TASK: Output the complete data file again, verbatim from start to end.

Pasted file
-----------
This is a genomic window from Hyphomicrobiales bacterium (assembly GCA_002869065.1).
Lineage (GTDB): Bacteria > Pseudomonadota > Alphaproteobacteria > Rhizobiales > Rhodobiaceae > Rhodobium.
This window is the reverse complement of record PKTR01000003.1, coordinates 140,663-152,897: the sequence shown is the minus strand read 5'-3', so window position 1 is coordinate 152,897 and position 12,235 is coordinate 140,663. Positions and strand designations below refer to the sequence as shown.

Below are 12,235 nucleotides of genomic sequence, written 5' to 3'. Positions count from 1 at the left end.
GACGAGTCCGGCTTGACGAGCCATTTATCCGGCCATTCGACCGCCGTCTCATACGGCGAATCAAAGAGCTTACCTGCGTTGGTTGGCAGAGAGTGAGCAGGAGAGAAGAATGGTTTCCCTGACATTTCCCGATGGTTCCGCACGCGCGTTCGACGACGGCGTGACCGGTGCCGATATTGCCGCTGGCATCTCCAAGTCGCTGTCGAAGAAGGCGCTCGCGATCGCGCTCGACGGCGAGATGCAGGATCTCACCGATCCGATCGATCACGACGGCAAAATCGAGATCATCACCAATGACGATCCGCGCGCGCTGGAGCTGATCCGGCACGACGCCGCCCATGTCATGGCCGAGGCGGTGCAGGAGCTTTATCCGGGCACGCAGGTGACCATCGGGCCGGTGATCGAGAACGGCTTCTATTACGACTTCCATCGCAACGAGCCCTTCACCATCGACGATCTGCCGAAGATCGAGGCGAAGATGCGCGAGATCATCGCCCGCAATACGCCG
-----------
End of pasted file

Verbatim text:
This is a genomic window from Hyphomicrobiales bacterium (assembly GCA_002869065.1).
Lineage (GTDB): Bacteria > Pseudomonadota > Alphaproteobacteria > Rhizobiales > Rhodobiaceae > Rhodobium.
This window is the reverse complement of record PKTR01000003.1, coordinates 140,663-152,897: the sequence shown is the minus strand read 5'-3', so window position 1 is coordinate 152,897 and position 12,235 is coordinate 140,663. Positions and strand designations below refer to the sequence as shown.

Below are 12,235 nucleotides of genomic sequence, written 5' to 3'. Positions count from 1 at the left end.
GACGAGTCCGGCTTGACGAGCCATTTATCCGGCCATTCGACCGCCGTCTCATACGGCGAATCAAAGAGCTTACCTGCGTTGGTTGGCAGAGAGTGAGCAGGAGAGAAGAATGGTTTCCCTGACATTTCCCGATGGTTCCGCACGCGCGTTCGACGACGGCGTGACCGGTGCCGATATTGCCGCTGGCATCTCCAAGTCGCTGTCGAAGAAGGCGCTCGCGATCGCGCTCGACGGCGAGATGCAGGATCTCACCGATCCGATCGATCACGACGGCAAAATCGAGATCATCACCAATGACGATCCGCGCGCGCTGGAGCTGATCCGGCACGACGCCGCCCATGTCATGGCCGAGGCGGTGCAGGAGCTTTATCCGGGCACGCAGGTGACCATCGGGCCGGTGATCGAGAACGGCTTCTATTACGACTTCCATCGCAACGAGCCCTTCACCATCGACGATCTGCCGAAGATCGAGGCGAAGATGCGCGAGATCATCGCCCGCAATACGCCG